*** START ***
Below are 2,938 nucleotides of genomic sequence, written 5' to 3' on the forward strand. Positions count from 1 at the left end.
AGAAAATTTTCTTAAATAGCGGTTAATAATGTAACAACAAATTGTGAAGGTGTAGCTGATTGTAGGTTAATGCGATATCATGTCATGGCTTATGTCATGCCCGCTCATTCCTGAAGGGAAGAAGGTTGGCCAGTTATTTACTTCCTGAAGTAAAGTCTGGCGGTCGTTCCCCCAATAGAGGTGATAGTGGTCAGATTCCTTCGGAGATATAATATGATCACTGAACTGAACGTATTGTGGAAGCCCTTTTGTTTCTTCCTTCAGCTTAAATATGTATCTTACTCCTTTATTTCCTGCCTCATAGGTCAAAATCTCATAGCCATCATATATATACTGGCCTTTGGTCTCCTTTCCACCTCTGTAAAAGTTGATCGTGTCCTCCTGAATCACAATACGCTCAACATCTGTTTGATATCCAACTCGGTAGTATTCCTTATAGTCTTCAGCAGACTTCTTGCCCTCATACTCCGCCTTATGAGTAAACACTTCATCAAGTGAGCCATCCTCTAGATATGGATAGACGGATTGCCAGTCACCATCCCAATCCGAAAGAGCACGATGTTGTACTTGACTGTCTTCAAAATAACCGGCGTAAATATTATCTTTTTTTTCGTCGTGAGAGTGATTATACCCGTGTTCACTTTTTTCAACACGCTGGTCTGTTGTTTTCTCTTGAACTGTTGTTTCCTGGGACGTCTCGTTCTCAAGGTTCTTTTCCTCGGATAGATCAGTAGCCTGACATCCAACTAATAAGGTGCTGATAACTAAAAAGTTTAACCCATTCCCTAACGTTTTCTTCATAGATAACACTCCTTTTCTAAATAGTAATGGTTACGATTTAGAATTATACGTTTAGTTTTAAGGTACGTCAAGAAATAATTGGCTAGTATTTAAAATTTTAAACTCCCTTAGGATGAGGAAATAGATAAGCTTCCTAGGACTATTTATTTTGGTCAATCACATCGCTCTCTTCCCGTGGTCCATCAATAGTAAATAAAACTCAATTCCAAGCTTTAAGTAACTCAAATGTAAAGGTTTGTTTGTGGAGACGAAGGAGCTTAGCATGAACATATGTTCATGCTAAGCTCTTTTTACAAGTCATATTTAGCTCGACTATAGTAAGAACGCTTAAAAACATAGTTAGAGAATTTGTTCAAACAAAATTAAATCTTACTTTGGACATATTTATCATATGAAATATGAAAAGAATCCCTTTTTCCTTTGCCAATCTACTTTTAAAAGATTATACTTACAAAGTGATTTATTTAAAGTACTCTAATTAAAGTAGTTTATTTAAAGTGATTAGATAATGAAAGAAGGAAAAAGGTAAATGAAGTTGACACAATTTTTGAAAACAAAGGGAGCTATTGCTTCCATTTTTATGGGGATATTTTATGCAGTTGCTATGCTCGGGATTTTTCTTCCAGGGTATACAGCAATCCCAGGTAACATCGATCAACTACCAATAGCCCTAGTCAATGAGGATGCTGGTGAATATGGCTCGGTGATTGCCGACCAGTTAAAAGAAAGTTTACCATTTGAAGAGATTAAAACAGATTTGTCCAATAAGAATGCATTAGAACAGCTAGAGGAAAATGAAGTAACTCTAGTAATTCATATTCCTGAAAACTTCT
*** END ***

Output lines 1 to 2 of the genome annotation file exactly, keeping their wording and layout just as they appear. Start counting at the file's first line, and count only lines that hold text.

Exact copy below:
Below are 2,938 nucleotides of genomic sequence, written 5' to 3' on the forward strand. Positions count from 1 at the left end.
AGAAAATTTTCTTAAATAGCGGTTAATAATGTAACAACAAATTGTGAAGGTGTAGCTGATTGTAGGTTAATGCGATATCATGTCATGGCTTATGTCATGCCCGCTCATTCCTGAAGGGAAGAAGGTTGGCCAGTTATTTACTTCCTGAAGTAAAGTCTGGCGGTCGTTCCCCCAATAGAGGTGATAGTGGTCAGATTCCTTCGGAGATATAATATGATCACTGAACTGAACGTATTGTGGAAGCCCTTTTGTTTCTTCCTTCAGCTTAAATATGTATCTTACTCCTTTATTTCCTGCCTCATAGGTCAAAATCTCATAGCCATCATATATATACTGGCCTTTGGTCTCCTTTCCACCTCTGTAAAAGTTGATCGTGTCCTCCTGAATCACAATACGCTCAACATCTGTTTGATATCCAACTCGGTAGTATTCCTTATAGTCTTCAGCAGACTTCTTGCCCTCATACTCCGCCTTATGAGTAAACACTTCATCAAGTGAGCCATCCTCTAGATATGGATAGACGGATTGCCAGTCACCATCCCAATCCGAAAGAGCACGATGTTGTACTTGACTGTCTTCAAAATAACCGGCGTAAATATTATCTTTTTTTTCGTCGTGAGAGTGATTATACCCGTGTTCACTTTTTTCAACACGCTGGTCTGTTGTTTTCTCTTGAACTGTTGTTTCCTGGGACGTCTCGTTCTCAAGGTTCTTTTCCTCGGATAGATCAGTAGCCTGACATCCAACTAATAAGGTGCTGATAACTAAAAAGTTTAACCCATTCCCTAACGTTTTCTTCATAGATAACACTCCTTTTCTAAATAGTAATGGTTACGATTTAGAATTATACGTTTAGTTTTAAGGTACGTCAAGAAATAATTGGCTAGTATTTAAAATTTTAAACTCCCTTAGGATGAGGAAATAGATAAGCTTCCTAGGACTATTTATTTTGGTCAATCACATCGCTCTCTTCCCGTGGTCCATCAATAGTAAATAAAACTCAATTCCAAGCTTTAAGTAACTCAAATGTAAAGGTTTGTTTGTGGAGACGAAGGAGCTTAGCATGAACATATGTTCATGCTAAGCTCTTTTTACAAGTCATATTTAGCTCGACTATAGTAAGAACGCTTAAAAACATAGTTAGAGAATTTGTTCAAACAAAATTAAATCTTACTTTGGACATATTTATCATATGAAATATGAAAAGAATCCCTTTTTCCTTTGCCAATCTACTTTTAAAAGATTATACTTACAAAGTGATTTATTTAAAGTACTCTAATTAAAGTAGTTTATTTAAAGTGATTAGATAATGAAAGAAGGAAAAAGGTAAATGAAGTTGACACAATTTTTGAAAACAAAGGGAGCTATTGCTTCCATTTTTATGGGGATATTTTATGCAGTTGCTATGCTCGGGATTTTTCTTCCAGGGTATACAGCAATCCCAGGTAACATCGATCAACTACCAATAGCCCTAGTCAATGAGGATGCTGGTGAATATGGCTCGGTGATTGCCGACCAGTTAAAAGAAAGTTTACCATTTGAAGAGATTAAAACAGATTTGTCCAATAAGAATGCATTAGAACAGCTAGAGGAAAATGAAGTAACTCTAGTAATTCATATTCCTGAAAACTTCT